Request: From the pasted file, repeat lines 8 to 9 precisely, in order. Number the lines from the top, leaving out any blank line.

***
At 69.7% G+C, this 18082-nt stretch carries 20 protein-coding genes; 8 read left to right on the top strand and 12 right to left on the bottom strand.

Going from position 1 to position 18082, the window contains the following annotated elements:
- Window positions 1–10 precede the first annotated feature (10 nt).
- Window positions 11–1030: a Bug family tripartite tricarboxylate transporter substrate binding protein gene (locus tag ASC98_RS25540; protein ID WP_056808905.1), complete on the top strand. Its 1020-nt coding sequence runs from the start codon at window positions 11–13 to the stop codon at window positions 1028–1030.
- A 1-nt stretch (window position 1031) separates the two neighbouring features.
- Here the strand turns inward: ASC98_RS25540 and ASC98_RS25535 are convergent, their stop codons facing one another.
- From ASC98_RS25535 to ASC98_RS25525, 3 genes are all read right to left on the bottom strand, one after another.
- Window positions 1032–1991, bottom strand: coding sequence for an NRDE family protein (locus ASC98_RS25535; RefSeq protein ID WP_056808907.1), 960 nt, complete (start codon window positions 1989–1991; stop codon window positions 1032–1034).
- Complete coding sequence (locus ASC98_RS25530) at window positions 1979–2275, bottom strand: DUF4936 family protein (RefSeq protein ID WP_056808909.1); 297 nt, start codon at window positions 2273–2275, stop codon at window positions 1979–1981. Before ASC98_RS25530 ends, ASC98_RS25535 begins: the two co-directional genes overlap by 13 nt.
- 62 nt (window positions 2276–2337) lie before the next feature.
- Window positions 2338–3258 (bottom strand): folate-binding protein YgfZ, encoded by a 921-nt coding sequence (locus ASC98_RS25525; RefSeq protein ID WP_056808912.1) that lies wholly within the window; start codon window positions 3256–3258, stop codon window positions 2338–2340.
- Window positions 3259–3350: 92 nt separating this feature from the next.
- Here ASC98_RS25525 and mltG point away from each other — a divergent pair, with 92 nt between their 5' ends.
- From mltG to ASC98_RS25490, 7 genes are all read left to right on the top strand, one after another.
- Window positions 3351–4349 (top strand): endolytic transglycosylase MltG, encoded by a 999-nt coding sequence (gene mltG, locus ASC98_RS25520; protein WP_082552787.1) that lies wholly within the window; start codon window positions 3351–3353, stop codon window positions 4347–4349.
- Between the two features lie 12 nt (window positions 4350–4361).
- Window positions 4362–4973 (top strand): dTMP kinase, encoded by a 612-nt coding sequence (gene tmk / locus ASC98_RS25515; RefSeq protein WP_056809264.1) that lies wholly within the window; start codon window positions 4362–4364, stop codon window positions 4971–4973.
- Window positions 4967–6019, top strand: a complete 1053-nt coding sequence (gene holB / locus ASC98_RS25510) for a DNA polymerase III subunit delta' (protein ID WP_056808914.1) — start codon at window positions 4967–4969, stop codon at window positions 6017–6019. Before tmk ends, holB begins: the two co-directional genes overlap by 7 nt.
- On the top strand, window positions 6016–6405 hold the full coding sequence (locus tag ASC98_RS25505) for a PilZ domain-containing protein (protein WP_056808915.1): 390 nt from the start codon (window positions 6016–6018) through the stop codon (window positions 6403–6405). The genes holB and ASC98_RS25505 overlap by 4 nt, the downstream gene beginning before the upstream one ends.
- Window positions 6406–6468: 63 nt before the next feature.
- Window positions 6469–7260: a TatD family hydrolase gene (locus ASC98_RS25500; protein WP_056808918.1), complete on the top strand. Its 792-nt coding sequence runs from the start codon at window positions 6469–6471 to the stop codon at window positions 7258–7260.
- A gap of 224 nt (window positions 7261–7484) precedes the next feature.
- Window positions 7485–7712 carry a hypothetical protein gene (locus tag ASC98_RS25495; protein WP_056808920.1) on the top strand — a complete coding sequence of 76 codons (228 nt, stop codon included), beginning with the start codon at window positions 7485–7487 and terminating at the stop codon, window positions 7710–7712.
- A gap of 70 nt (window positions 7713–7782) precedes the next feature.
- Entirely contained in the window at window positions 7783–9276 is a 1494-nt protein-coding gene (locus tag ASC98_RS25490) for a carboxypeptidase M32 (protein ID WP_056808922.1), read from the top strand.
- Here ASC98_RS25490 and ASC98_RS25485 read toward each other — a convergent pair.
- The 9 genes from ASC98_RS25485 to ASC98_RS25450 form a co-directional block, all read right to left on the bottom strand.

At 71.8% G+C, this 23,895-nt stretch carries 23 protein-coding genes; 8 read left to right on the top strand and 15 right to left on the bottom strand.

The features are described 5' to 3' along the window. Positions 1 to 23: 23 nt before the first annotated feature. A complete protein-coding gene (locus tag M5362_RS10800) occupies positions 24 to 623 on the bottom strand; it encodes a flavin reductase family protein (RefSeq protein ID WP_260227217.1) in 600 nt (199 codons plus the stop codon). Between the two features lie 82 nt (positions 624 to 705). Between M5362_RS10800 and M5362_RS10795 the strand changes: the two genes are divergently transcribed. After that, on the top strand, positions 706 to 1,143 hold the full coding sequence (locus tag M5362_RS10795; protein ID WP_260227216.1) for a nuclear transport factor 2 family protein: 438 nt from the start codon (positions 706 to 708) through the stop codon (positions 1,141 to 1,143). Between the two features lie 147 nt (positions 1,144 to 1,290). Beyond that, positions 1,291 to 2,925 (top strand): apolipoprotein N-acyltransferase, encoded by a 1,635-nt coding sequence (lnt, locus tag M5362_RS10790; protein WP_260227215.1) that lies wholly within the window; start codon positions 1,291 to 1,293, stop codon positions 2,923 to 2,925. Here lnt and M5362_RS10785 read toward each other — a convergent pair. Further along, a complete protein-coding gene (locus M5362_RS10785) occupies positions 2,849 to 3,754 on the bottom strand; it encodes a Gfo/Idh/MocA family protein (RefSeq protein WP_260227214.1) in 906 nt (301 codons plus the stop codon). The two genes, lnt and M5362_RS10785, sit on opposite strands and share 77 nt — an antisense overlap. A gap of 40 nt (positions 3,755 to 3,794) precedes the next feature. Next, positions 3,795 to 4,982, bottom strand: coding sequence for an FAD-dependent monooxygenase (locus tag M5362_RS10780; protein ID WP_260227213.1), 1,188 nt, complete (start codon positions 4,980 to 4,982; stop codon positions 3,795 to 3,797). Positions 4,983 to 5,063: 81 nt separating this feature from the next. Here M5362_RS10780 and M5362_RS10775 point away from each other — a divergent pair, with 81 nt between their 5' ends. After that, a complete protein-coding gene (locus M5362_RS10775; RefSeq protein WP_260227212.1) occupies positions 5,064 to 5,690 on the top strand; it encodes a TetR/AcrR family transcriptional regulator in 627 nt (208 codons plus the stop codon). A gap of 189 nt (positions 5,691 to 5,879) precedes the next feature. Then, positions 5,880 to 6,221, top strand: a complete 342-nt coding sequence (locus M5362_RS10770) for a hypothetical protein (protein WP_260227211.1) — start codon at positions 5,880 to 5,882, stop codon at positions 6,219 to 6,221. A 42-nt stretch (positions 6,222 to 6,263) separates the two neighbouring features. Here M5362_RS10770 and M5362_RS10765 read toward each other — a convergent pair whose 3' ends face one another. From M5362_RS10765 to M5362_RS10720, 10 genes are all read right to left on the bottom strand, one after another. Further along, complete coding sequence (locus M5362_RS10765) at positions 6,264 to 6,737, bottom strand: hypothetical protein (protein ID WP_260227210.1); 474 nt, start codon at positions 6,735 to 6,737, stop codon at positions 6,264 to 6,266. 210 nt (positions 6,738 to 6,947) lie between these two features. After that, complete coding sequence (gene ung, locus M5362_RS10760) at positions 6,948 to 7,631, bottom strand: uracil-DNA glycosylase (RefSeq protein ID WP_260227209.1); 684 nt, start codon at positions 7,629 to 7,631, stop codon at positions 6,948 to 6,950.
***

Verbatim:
- Window positions 1032–1991, bottom strand: coding sequence for an NRDE family protein (locus ASC98_RS25535; RefSeq protein ID WP_056808907.1), 960 nt, complete (start codon window positions 1989–1991; stop codon window positions 1032–1034).
- Complete coding sequence (locus ASC98_RS25530) at window positions 1979–2275, bottom strand: DUF4936 family protein (RefSeq protein ID WP_056808909.1); 297 nt, start codon at window positions 2273–2275, stop codon at window positions 1979–1981. Before ASC98_RS25530 ends, ASC98_RS25535 begins: the two co-directional genes overlap by 13 nt.